configure_vm:
        type: direct
        input:
            - vm_id
            - ip
        tasks:
            add_disks:
                action: core.local
                input:
                    cmd: "sleep 1; printf 'disks created'"
            add_nics:
                action: core.local
                input:
                    cmd: "sleep 1; printf 'nics created'"
            install_apps:
                action: core.local
                input:
                    cmd: "sleep 1; printf 'apps installed'"

Since there are multiple workflows defined in this workbook, the workflow author has to specify which workflow to execute in the metadata:

---
description: Run a series of simulated actions.
enabled: true
entry_point: workflows/mistral-workbook-complex.yaml
name: mistral-workbook-complex
pack: examples
parameters:
  cpu_cores:
    default: 1
    type: integer
  memory_mb:
    default: 1024
    type: integer
  vm_name:
    required: true
    type: string
  workflow:
    default: examples.mistral-workbook-complex.main
    immutable: true
    type: string
runner_type: mistral-v2

To test out this workflow, save the metadata file to /opt/stackstorm/packs/examples/actions/ and the workflow file to /opt/stackstorm/packs/examples/actions/workflows. Run st2 action create /opt/stackstorm/packs/examples/actions/mistral-workbook-complex.yaml to create the action and run st2 run examples.mistral-workbook-complex vm_name="vmtest1" -a to test.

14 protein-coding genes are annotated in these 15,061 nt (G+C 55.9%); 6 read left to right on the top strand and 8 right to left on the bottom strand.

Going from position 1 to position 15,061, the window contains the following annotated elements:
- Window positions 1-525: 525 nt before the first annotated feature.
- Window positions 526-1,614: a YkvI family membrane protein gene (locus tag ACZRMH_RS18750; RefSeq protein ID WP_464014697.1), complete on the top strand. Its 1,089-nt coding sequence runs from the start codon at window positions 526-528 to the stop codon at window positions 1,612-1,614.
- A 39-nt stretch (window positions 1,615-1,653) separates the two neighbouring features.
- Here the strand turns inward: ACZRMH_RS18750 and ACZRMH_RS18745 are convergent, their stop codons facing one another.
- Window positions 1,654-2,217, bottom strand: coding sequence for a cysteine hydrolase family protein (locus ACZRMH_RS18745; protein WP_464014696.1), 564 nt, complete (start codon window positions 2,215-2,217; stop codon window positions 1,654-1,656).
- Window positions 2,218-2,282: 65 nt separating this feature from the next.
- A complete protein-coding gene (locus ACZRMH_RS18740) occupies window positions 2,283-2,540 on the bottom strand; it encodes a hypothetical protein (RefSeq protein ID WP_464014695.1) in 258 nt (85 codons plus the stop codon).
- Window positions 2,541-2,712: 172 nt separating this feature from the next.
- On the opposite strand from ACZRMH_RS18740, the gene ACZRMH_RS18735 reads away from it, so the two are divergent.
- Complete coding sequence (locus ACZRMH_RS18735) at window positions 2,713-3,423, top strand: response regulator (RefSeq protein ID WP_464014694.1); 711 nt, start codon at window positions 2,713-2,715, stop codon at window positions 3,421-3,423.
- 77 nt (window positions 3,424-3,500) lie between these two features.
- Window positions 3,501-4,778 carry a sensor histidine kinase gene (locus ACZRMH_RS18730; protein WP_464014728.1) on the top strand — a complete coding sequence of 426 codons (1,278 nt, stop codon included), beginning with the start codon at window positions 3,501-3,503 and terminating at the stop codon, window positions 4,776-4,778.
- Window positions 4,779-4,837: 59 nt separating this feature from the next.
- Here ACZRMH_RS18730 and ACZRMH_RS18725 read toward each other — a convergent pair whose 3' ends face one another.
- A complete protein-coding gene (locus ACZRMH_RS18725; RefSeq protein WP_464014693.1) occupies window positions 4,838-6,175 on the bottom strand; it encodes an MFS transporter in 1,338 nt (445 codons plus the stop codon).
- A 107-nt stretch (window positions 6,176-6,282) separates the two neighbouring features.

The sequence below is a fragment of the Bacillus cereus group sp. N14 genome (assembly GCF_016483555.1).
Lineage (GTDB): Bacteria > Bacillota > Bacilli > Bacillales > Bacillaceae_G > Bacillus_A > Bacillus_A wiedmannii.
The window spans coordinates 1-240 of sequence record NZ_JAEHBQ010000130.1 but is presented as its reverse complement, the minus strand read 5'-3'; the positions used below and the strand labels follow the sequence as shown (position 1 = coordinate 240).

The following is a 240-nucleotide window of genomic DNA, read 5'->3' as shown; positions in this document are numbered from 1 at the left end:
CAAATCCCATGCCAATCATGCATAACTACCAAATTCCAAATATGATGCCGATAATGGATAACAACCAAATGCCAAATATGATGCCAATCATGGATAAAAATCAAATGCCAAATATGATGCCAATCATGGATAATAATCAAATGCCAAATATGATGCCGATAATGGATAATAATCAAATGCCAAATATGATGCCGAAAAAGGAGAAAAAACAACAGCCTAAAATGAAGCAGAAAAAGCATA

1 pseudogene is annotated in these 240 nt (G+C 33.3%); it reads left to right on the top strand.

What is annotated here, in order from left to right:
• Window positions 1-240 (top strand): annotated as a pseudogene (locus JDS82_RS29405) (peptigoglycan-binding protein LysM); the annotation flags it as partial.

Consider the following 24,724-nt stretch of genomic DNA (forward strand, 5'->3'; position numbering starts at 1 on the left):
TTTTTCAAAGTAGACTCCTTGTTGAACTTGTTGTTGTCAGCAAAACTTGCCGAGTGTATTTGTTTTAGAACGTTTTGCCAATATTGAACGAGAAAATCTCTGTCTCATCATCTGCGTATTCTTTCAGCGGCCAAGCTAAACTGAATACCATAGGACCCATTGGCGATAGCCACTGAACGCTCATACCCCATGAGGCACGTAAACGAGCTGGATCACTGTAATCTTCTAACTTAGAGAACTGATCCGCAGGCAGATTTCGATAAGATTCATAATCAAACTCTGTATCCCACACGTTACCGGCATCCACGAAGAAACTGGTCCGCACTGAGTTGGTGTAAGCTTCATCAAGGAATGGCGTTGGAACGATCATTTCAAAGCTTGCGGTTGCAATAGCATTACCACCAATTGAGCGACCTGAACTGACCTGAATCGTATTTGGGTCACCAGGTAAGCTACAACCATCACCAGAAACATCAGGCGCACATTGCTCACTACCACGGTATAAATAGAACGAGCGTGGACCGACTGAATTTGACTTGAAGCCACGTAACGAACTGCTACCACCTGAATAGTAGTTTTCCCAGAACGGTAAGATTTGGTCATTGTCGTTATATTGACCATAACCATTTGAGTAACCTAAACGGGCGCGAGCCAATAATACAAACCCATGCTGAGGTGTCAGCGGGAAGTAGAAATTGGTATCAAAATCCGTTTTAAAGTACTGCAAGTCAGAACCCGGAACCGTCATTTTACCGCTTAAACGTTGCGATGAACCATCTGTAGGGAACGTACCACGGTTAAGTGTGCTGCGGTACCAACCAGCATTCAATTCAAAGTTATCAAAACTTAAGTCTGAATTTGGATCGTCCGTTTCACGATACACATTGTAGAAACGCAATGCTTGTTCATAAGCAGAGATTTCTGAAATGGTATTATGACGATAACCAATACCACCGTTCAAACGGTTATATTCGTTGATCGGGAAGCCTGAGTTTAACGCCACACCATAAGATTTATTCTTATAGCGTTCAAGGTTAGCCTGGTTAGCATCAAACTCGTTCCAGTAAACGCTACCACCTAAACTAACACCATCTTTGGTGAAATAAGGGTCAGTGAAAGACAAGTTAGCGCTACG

Validation

The Mistral CLI includes tools for performing high-level sanity checks of Mistral workflow YAML files:

# Validate a workflow
mistral workflow-validate /path/to/workflow.yaml

# Validate a workbook
mistral workbook-validate /path/to/workbook.yaml

Note

These sanity checks simply provide a test against the Mistral DSL schema. They do NOT test YAQL or Jinja2 expressions.

More Examples

There are more workflow examples under /usr/share/doc/st2/examples. These include error handling, repeat, and retries.

Check out this step-by-step tutorial on building a workflow in StackStorm https://stackstorm.com/2015/07/08/automating-with-mistral-workflow/

More details about Mistral can be found at https://docs.openstack.org/mistral/latest/.